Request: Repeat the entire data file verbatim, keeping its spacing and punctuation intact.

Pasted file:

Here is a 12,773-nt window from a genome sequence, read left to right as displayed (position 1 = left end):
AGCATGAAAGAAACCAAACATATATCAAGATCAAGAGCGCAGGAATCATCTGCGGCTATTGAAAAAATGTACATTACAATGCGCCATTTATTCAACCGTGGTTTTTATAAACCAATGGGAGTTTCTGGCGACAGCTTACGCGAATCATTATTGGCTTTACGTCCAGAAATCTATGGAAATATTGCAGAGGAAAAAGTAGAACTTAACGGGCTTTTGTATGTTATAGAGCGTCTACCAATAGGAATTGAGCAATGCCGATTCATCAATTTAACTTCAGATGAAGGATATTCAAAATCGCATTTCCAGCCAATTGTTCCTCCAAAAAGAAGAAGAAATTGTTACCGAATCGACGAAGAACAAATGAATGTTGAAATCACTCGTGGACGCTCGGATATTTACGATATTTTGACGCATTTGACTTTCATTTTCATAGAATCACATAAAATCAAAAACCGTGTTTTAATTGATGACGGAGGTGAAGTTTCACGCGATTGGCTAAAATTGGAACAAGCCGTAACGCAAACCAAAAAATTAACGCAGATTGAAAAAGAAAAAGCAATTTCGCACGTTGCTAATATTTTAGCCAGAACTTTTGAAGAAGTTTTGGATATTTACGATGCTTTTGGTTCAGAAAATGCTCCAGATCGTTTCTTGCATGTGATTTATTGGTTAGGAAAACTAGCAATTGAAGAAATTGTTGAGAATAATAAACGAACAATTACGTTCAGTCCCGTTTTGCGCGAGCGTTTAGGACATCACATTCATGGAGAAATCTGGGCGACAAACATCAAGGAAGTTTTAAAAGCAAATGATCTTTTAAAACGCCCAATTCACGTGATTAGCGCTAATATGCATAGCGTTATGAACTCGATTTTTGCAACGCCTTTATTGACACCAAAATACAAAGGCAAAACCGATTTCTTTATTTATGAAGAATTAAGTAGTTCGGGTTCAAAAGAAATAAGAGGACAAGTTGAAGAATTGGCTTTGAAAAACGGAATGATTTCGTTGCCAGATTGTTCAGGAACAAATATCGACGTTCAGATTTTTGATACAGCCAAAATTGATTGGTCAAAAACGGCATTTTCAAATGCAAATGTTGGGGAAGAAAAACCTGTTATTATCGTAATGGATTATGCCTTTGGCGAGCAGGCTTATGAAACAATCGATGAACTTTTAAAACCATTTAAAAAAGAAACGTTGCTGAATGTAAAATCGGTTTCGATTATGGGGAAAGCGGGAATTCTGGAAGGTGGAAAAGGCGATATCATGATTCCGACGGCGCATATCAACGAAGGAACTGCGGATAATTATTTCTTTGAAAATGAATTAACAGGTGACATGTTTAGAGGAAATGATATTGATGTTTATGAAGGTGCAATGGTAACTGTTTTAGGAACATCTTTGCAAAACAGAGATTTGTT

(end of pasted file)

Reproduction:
Here is a 12,773-nt window from a genome sequence, read left to right as displayed (position 1 = left end):
AGCATGAAAGAAACCAAACATATATCAAGATCAAGAGCGCAGGAATCATCTGCGGCTATTGAAAAAATGTACATTACAATGCGCCATTTATTCAACCGTGGTTTTTATAAACCAATGGGAGTTTCTGGCGACAGCTTACGCGAATCATTATTGGCTTTACGTCCAGAAATCTATGGAAATATTGCAGAGGAAAAAGTAGAACTTAACGGGCTTTTGTATGTTATAGAGCGTCTACCAATAGGAATTGAGCAATGCCGATTCATCAATTTAACTTCAGATGAAGGATATTCAAAATCGCATTTCCAGCCAATTGTTCCTCCAAAAAGAAGAAGAAATTGTTACCGAATCGACGAAGAACAAATGAATGTTGAAATCACTCGTGGACGCTCGGATATTTACGATATTTTGACGCATTTGACTTTCATTTTCATAGAATCACATAAAATCAAAAACCGTGTTTTAATTGATGACGGAGGTGAAGTTTCACGCGATTGGCTAAAATTGGAACAAGCCGTAACGCAAACCAAAAAATTAACGCAGATTGAAAAAGAAAAAGCAATTTCGCACGTTGCTAATATTTTAGCCAGAACTTTTGAAGAAGTTTTGGATATTTACGATGCTTTTGGTTCAGAAAATGCTCCAGATCGTTTCTTGCATGTGATTTATTGGTTAGGAAAACTAGCAATTGAAGAAATTGTTGAGAATAATAAACGAACAATTACGTTCAGTCCCGTTTTGCGCGAGCGTTTAGGACATCACATTCATGGAGAAATCTGGGCGACAAACATCAAGGAAGTTTTAAAAGCAAATGATCTTTTAAAACGCCCAATTCACGTGATTAGCGCTAATATGCATAGCGTTATGAACTCGATTTTTGCAACGCCTTTATTGACACCAAAATACAAAGGCAAAACCGATTTCTTTATTTATGAAGAATTAAGTAGTTCGGGTTCAAAAGAAATAAGAGGACAAGTTGAAGAATTGGCTTTGAAAAACGGAATGATTTCGTTGCCAGATTGTTCAGGAACAAATATCGACGTTCAGATTTTTGATACAGCCAAAATTGATTGGTCAAAAACGGCATTTTCAAATGCAAATGTTGGGGAAGAAAAACCTGTTATTATCGTAATGGATTATGCCTTTGGCGAGCAGGCTTATGAAACAATCGATGAACTTTTAAAACCATTTAAAAAAGAAACGTTGCTGAATGTAAAATCGGTTTCGATTATGGGGAAAGCGGGAATTCTGGAAGGTGGAAAAGGCGATATCATGATTCCGACGGCGCATATCAACGAAGGAACTGCGGATAATTATTTCTTTGAAAATGAATTAACAGGTGACATGTTTAGAGGAAATGATATTGATGTTTATGAAGGTGCAATGGTAACTGTTTTAGGAACATCTTTGCAAAACAGAGATTTGTT